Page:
Intelligent Building Envelopes: Architectural Concept & Applications for Daylighting Quality
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During the past few decades, the term intelligent building envelope has emerged as a building skin designed to meet increasingly varying and complex demands related to user comfort and energy and cost efficiency. The concept is described by a multitude of definitions that range from the use of innovative components and a high-tech visual expression to the rational design, use and maintenance of the building envelope. Within the scope of this Ph.D., intelligent behaviour for a building envelope has been defined as adaptiveness to the environment by means of perception, reasoning and action, allowing the envelope to solve conflicts and deal with new situations that occur in its interaction with the environment, i.e., the local climate and site, and the individual user needs. This definition is used to analyse the functions an intelligent building envelope can be expected to perform in the context of daylighting quality, or an optimisation of the indoor luminous environment to the requirements of the individual building occupant. Of particular importance is the co-operation between artificial intelligence and the material, form and composition of envelope elements, allowing the envelope to learn the occupant’s needs and preferences, to choose the most appropriate response in each situation, to make long-term strategies, to anticipate the development of environmental conditions, and to evaluate its own performance. Simultaneously, it is found that adaptive envelope solutions in no manner reduce the need for envelope design meticulously adjusted to local climate and site and to individual user needs, developed in close co-operation between architects, engineers and manufacturers. All of the sources consulted during the course of this Ph.D. stress time and time again how difficult it is to control the operation of the envelope components according to the local environment, and, simultaneously, how important it is to do so.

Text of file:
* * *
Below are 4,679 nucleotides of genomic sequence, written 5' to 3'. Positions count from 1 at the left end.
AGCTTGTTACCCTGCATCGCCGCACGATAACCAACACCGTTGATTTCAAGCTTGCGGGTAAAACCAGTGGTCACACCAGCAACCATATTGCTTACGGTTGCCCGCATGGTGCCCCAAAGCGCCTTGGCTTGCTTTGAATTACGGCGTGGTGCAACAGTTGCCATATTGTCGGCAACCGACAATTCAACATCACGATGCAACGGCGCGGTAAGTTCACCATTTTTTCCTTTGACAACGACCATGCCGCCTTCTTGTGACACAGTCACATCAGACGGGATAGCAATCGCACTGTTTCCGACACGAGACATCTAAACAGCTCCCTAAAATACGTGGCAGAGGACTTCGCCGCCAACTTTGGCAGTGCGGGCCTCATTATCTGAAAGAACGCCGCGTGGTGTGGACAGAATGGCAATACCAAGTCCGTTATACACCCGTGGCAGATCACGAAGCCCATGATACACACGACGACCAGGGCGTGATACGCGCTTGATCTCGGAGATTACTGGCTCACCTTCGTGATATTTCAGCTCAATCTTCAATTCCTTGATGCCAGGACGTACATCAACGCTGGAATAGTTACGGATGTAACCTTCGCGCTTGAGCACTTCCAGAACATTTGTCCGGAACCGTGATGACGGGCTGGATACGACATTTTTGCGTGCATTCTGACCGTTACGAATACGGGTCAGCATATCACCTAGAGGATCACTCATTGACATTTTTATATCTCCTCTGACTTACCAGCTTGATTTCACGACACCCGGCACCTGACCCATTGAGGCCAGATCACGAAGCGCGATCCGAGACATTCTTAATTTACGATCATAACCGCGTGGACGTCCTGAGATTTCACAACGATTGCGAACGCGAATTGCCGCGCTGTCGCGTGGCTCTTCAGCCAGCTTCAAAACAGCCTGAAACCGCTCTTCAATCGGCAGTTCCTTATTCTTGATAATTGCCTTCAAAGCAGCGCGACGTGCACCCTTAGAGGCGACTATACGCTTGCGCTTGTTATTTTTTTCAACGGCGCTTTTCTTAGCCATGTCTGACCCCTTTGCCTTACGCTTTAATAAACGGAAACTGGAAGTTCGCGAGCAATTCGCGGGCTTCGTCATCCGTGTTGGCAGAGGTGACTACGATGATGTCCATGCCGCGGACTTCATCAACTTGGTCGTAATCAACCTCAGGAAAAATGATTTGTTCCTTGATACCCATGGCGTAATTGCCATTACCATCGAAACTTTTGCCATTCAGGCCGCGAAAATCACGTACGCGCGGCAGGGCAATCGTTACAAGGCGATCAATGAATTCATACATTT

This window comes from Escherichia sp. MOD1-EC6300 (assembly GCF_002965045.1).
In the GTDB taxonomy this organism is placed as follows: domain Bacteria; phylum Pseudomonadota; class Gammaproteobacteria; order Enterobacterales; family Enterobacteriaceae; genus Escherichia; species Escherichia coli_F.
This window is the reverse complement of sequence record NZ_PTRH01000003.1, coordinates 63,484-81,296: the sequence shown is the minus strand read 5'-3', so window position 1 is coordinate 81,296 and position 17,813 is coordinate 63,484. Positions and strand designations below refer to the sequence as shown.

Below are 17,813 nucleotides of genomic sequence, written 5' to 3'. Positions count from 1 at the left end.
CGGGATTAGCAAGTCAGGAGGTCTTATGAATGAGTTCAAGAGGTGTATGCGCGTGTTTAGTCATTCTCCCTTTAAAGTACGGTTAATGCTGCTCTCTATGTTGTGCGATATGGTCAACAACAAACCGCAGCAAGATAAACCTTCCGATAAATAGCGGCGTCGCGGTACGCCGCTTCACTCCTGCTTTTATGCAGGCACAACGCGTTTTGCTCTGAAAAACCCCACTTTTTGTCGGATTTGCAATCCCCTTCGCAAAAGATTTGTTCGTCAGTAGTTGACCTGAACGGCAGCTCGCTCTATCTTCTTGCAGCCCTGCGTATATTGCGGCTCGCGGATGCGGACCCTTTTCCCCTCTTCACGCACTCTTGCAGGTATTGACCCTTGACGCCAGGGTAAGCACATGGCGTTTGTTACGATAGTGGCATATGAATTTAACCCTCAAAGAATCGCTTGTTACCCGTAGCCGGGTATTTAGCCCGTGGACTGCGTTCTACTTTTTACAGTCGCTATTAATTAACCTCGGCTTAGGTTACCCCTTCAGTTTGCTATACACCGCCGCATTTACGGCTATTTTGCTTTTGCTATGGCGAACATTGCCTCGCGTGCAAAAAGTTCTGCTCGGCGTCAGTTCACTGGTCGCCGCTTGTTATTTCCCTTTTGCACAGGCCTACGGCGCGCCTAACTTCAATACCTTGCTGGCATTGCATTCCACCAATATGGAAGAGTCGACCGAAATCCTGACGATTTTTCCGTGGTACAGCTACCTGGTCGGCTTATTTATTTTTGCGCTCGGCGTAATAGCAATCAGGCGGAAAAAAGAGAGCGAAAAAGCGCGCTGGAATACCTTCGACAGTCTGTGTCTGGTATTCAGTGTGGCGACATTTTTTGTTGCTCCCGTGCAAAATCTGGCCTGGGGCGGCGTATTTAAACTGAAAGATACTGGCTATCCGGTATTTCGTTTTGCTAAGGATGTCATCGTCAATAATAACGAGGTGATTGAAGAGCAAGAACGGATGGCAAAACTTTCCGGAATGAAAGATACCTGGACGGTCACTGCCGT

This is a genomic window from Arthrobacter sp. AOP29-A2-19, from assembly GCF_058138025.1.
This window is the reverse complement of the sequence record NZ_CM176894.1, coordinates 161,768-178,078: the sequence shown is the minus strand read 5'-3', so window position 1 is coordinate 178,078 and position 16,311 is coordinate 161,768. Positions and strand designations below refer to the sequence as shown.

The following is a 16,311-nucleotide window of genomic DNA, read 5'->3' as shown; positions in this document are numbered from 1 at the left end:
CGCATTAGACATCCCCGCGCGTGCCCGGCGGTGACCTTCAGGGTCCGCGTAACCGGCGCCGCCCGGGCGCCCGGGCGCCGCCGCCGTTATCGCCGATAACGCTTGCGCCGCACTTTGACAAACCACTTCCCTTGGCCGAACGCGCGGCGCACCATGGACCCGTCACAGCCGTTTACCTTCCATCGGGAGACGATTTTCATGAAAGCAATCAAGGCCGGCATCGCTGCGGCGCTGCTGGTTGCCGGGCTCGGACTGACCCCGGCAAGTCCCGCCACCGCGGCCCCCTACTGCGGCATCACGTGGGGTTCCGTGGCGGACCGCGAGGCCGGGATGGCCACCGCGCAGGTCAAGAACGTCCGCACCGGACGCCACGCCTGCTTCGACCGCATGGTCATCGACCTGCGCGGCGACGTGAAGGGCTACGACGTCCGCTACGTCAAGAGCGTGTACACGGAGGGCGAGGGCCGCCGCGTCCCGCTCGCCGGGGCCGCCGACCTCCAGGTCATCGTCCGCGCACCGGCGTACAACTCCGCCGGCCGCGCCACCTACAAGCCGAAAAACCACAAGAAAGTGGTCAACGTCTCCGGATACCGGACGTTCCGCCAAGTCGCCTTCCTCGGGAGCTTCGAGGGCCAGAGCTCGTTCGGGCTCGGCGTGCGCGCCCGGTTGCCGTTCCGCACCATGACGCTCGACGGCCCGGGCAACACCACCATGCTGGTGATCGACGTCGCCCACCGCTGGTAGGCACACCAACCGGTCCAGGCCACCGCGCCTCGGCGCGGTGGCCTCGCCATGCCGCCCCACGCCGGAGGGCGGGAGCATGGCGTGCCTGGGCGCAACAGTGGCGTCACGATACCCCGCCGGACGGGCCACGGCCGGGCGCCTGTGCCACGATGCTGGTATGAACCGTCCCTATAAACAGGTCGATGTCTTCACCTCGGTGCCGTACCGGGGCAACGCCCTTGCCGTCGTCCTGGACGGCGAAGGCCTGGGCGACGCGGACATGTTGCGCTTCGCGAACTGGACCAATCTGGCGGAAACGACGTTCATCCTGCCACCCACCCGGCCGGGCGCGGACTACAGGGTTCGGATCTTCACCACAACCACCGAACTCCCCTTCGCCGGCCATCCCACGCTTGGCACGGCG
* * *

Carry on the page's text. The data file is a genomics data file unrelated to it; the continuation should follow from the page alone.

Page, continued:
PublisherFakultet for arkitektur og billedkunst
SeriesDoktoravhandlinger ved NTNU, 1503-8181; 2005:217
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